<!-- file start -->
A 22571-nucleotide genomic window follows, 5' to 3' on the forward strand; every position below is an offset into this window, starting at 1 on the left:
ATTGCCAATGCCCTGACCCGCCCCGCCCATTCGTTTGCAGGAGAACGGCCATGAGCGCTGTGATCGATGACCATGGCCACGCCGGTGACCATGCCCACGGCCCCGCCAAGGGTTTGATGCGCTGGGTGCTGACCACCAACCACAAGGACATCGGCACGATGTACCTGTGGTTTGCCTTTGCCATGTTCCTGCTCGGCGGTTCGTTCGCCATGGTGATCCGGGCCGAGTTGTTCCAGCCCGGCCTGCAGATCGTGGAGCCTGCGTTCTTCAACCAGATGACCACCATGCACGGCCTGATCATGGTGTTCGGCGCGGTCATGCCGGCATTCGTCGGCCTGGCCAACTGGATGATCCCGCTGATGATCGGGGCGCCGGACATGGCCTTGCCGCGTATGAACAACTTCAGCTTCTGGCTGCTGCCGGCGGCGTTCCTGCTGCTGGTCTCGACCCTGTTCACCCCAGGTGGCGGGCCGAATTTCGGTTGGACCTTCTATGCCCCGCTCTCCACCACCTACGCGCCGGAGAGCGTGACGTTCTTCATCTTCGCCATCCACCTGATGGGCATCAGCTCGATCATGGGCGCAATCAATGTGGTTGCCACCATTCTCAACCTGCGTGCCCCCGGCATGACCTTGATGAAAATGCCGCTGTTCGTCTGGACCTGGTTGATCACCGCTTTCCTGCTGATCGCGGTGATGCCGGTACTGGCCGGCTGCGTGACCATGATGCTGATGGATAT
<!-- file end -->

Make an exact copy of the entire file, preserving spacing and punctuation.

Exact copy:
A 22571-nucleotide genomic window follows, 5' to 3' on the forward strand; every position below is an offset into this window, starting at 1 on the left:
ATTGCCAATGCCCTGACCCGCCCCGCCCATTCGTTTGCAGGAGAACGGCCATGAGCGCTGTGATCGATGACCATGGCCACGCCGGTGACCATGCCCACGGCCCCGCCAAGGGTTTGATGCGCTGGGTGCTGACCACCAACCACAAGGACATCGGCACGATGTACCTGTGGTTTGCCTTTGCCATGTTCCTGCTCGGCGGTTCGTTCGCCATGGTGATCCGGGCCGAGTTGTTCCAGCCCGGCCTGCAGATCGTGGAGCCTGCGTTCTTCAACCAGATGACCACCATGCACGGCCTGATCATGGTGTTCGGCGCGGTCATGCCGGCATTCGTCGGCCTGGCCAACTGGATGATCCCGCTGATGATCGGGGCGCCGGACATGGCCTTGCCGCGTATGAACAACTTCAGCTTCTGGCTGCTGCCGGCGGCGTTCCTGCTGCTGGTCTCGACCCTGTTCACCCCAGGTGGCGGGCCGAATTTCGGTTGGACCTTCTATGCCCCGCTCTCCACCACCTACGCGCCGGAGAGCGTGACGTTCTTCATCTTCGCCATCCACCTGATGGGCATCAGCTCGATCATGGGCGCAATCAATGTGGTTGCCACCATTCTCAACCTGCGTGCCCCCGGCATGACCTTGATGAAAATGCCGCTGTTCGTCTGGACCTGGTTGATCACCGCTTTCCTGCTGATCGCGGTGATGCCGGTACTGGCCGGCTGCGTGACCATGATGCTGATGGATAT